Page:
U.S. Senate candidate Beto O’Rourke of Texas hosted the nation’s largest single-candidate political rally since 2016, thanks to a little help from Willie Nelson. The rally was held Saturday in Austin, Texas, at the Auditorium Shores amphitheater. Local estimates placed the number of attendees at almost 55,000. O’Rourke sang several songs with Willie, including “On the Road Again.” Newsweek reports Willie debuted a new song, “Vote ‘Em Out,” and he urged listeners to follow suit on election day, November 6.

Designer Alessandro Michele honored Dolly Parton in his collection for Paris Fashion Week. Her face and name were painted on the back of an oversized denim jacket at the Gucci Spring 2019 show. “In a tribute to the most honored female country performer Dolly Parton, a sleeveless denim jacket with her image on the back, a two tone shirt and leggings,” the fashion house announced on social media. Michele’s collection included a Janis Joplin felt hat and a handbag shaped like Mickey Mouse, reports Taste of Country.

Last Thursday, Carrie Underwood received her star on the Hollywood Walk of Fame; it is located at 1750 North Vine Street, in front of Capitol Records. She is the 2,646th star in the Walk of Fame. What helped her win American Idol, she said during the ceremony, was the belief of judges and fans in her talent. Belief also help further her career. “So believe in people,” she said. “Believe in yourselves.” According to The Boot, Brad Paisley and former American Idol judge Simon Cowell attended the event.

A month-long series, titled “The Wonderful World of Women Who Write,” begins this week at Nashville’s Bluebird Café. It is curated by Carlene Carter, who celebrated her 63rd birthday last week and is the daughter of the late Carl Smith and June Carter. Elizabeth Cook and Lilly Hiatt will join her for the first show, according to Rolling Stone Country. Guests scheduled for October 16 are Lauren Morrow and Pam Tillis, with Gretchen Peters and Matraca Berg on the October 30 show.

The Store, a groundbreaking new free grocery store, will be built next year in Nashville. Brad Paisley and his wife, Kimberly Williams-Paisley, have teamed with Belmont University to open a store that will give fresh and nonperishable groceries to people in need for up to one year. Nonprofits and government agencies will refer customers to the Store. “This is a grocery store with dignity for people who have fallen on hard times,” Brad told The Tennessean. “All of us are one unforeseen disaster away from rock bottom. It’s nice to think about a place where when that happens to someone, they can use it to get back on their feet.” The Store will also collect donations of new, unopened toys to help families provide Christmas for their children. The projected location is 2005 12th Ave. S., next to Belmont University’s Ministry Center. Construction is expected to cost $1.2 million, with $500,000 required before starting. An initial gift from the Paisleys will kick off the fundraising.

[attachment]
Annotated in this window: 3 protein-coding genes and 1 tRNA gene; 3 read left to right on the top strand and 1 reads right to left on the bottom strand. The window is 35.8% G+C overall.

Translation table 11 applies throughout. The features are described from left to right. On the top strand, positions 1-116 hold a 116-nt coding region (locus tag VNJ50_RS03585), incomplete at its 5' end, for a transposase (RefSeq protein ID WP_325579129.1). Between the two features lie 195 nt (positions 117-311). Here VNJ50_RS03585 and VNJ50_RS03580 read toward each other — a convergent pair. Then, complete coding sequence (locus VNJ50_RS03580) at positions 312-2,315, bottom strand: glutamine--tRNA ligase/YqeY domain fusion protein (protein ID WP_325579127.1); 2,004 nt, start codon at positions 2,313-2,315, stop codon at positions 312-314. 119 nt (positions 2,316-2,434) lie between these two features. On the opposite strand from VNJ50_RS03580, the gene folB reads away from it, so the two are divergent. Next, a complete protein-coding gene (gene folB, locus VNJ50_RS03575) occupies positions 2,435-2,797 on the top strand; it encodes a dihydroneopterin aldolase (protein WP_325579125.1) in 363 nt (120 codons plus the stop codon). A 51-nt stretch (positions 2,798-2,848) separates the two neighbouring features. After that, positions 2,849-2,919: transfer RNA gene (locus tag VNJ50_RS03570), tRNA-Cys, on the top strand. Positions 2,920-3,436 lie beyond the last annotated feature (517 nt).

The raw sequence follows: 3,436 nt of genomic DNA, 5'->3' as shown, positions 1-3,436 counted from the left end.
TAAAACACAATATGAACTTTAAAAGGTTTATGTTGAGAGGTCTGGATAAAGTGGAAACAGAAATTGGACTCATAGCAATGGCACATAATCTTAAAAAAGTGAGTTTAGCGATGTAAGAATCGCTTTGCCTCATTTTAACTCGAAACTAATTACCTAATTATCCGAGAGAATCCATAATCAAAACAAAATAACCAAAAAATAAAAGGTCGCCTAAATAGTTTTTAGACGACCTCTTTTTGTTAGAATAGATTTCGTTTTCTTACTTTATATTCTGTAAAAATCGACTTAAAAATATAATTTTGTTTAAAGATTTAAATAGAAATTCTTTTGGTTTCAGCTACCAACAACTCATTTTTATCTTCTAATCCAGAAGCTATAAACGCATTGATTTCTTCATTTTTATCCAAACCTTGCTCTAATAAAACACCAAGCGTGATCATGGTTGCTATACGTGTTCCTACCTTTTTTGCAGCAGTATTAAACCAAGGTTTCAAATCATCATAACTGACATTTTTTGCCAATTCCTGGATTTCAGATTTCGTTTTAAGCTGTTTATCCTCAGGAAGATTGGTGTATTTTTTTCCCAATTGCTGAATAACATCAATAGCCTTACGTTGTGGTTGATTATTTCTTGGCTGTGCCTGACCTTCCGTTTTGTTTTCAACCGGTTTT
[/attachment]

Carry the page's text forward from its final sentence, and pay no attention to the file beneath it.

Margie Singleton writes, “It was such a nice surprise to receive your email and see that you included me in your newsletter. HEAVEN OR HELL now has over 18,000 views and the number is growing daily. Thank you so much for your assistance in getting this song heard. I enjoyed my visit with you on the phone and hope we can do it again sometimes.”

Erv Niehaus says, “I love your story about Margie Singleton. I love it when someone takes a stand for our Lord and the gospel.”

Ralph Larson writes from San Antonio, Texas, “Thank you very much for the article on Margie Singleton as it brought back many happy memories of her singing, and updating us on her life. Just a note that another icon of country music, Melba Montgomery will celebrate her 80th birthday on October 14, 2018. I was wondering if you could bring us up to date on her? Enjoy your newsletter very much.”